Deion Sanders on criticism of his move to Colorado: ‘I know my heart’


When Deion Sanders was named the head football coach at Jackson State University on September 21, 2020, he made a promise to Athletic Director Ashley Robinson.

“He asked me to give him at least two years,” Sanders told FOX Sports’ Shannon Sharpe in a candid one-on-one conversation on this week’s episode of “Club Shay Shay.” “I told him, ‘You got it.'”

Fast forward 27 months, and Sanders just finished his final game as Jackson State’s head coach, a 41-34 loss against North Carolina Central in the Celebration Bowl.

Sanders, 55, a pro football Hall of Famer and considered by many to be the greatest defensive back in NFL history, was named the next head football coach at the University of Colorado earlier this year month. He heads to Boulder after spending three seasons at Jackson State, an HBCU in Jackson, Mississippi.

[Coaching hire grades: Colorado gets an A for landing Deion Sanders]

His decision to leave Jackson State for Colorado has not been without criticism, however. Journalist Bomani Jones, who also attended an HBCU, Clark Atlanta University, was one of several on-air personalities who shared their open displeasure at Sanders’ departure from Jackson State.

“He sold a dream and then he abandoned that dream,” Jones said during an appearance CNN.

Asked about the criticism he’s received in recent weeks, Sanders told Sharpe that it’s natural.

“People were hurt, and when people are hurt, oftentimes, their first response is not the response that should be given,” Sanders said. “They say things out of emotion and anger.

“I just thought to myself, ‘If I didn’t know who I was and where I was going, I would believe some of these things.’ But I know myself, I know my heart, I know my intentions, and I know God.”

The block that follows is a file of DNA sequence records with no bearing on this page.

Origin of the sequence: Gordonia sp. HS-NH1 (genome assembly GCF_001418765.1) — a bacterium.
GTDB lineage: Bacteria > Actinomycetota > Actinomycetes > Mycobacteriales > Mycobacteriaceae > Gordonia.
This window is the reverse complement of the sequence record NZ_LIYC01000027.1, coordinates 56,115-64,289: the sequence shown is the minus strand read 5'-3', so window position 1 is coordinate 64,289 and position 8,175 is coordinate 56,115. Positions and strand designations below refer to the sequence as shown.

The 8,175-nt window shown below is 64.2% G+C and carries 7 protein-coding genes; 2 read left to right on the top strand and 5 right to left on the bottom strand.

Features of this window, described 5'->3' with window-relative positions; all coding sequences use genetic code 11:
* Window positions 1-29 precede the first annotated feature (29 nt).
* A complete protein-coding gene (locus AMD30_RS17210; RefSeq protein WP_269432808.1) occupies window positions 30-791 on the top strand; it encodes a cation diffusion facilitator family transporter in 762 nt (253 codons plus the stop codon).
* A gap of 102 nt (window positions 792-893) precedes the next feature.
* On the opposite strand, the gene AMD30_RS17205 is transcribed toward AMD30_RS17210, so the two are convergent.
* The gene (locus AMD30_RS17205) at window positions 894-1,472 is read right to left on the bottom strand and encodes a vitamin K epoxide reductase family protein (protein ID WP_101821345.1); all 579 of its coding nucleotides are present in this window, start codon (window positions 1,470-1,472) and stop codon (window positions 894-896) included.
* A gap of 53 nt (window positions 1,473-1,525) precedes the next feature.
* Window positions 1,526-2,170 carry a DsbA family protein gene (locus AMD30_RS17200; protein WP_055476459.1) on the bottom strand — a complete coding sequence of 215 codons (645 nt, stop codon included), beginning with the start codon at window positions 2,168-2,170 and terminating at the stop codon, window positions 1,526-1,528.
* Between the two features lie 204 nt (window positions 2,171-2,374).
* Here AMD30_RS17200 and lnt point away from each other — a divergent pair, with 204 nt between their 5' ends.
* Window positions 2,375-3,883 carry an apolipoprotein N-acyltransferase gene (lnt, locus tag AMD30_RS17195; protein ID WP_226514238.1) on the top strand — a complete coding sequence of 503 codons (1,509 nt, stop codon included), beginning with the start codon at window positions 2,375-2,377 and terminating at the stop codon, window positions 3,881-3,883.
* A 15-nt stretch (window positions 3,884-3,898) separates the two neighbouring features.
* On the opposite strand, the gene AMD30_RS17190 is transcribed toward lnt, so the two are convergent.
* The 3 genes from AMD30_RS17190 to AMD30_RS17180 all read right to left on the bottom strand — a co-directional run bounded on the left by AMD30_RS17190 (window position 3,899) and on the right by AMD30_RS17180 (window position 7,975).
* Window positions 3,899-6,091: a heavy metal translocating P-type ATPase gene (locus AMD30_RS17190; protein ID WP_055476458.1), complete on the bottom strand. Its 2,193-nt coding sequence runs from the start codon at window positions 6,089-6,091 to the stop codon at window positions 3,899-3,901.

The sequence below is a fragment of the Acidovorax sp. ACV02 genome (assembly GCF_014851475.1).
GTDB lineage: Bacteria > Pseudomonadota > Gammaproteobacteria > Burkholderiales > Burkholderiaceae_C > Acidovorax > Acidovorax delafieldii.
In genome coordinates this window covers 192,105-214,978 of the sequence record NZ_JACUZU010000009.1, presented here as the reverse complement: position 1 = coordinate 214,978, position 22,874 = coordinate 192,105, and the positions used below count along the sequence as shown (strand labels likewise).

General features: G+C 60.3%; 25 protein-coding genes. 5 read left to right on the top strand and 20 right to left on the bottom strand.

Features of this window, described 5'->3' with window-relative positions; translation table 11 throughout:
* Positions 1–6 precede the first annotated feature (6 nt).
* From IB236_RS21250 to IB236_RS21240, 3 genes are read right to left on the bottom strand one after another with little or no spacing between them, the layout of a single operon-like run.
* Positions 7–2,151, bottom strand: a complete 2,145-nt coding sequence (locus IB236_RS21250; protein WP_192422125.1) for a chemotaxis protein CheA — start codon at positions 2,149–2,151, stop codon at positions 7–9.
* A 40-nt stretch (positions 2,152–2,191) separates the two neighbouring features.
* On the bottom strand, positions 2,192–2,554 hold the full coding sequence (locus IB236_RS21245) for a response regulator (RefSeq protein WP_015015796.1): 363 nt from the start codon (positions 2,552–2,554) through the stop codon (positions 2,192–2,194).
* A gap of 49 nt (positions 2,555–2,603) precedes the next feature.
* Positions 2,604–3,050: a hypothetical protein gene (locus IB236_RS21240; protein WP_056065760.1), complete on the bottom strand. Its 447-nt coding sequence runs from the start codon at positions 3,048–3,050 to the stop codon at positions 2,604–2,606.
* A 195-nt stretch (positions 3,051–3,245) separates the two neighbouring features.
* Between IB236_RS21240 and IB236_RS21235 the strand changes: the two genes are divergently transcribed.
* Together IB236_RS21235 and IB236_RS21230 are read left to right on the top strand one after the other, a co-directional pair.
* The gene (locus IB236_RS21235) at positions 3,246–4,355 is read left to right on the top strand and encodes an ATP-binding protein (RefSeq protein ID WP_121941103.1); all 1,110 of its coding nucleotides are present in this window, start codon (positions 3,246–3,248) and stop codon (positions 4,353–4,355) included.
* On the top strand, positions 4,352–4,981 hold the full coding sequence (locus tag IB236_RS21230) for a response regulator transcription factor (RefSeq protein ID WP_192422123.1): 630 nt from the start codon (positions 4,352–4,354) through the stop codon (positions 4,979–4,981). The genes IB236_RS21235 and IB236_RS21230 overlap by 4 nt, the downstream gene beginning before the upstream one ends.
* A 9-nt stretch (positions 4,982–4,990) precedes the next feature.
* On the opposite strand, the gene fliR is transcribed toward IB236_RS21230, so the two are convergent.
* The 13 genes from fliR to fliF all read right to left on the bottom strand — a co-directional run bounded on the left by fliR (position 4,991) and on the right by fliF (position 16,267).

When Sanders arrived at Jackson State, he set his sights on turning around a football program that hadn’t had a winning season since 2013. But his aspirations for the program went beyond its performance on the gridiron.

“I believed we could win, we could graduate at a certain rate, and we could treat these kids well and raise them to be young men,” Sanders said. “That was the dream, and the dream is still alive.”

Over the past three years with Sanders at the helm, Jackson State compiled a 27-5 record, which included a pair of SWAC championships and a perfect 12-0 mark heading into the team’s bowl game in 2022. Sanders, or “Coach Prime,” as his players know him, brought instant success and relevance to a program that hadn’t enjoyed much of either over the past decade.

“I felt we did more than we expected,” Sanders said. “We did it so quickly that it overwhelmed you and you thought it was easy. What would normally take someone a few years, we did in two and a half.”

Sanders opened up to Sharpe about the challenges he faced during his time at Jackson State and what he expects in his move to Colorado. That includes coaching his two sons: Shilo, a 6-foot, 195-pound defensive end who spent his first two seasons at South Carolina before transferring to Jackson State, and Shedeur, a 6-foot, 215-pound quarterback that he threw for 3,383 yards and 36 touchdowns in 2022 en route to being named the SWAC Offensive Player of the Year.

[Prime Time in Pac-12: How Sanders will impact Colorado, conference, sport]

Both Silo and Shedeur entered the NCAA’s transfer portal Saturday and are expected to join their father in Boulder, something Sanders hinted at during his introductory press conference earlier this month.

“That’s your quarterback,” Sanders told his new team, gesturing to Shedeur, while running them for the first time. “He’ll have to earn it, though. Believe it.”

That insistence that players have to win it all is at the forefront of Sanders’ recruiting philosophy. He told Sharpe about his recruiting pitches for 17- and 18-year-olds and why he’s been able to be so successful.

“I’m not going to give you anything and I’m not going to promise you anything,” Sanders said. “My thing is… you have to earn all the things you get, and then you’ll appreciate it more, you’ll want it more, and you’ll understand what it takes.

“I’m not trying to win over mom or dad. I’m going to be honest with mom and dad. We’re not making any promises. But my goal as a coach is to make sure the boy you give us grows into a man. .”

Check out the full episode of “Club Shay Shay” with Deion Sanders below:


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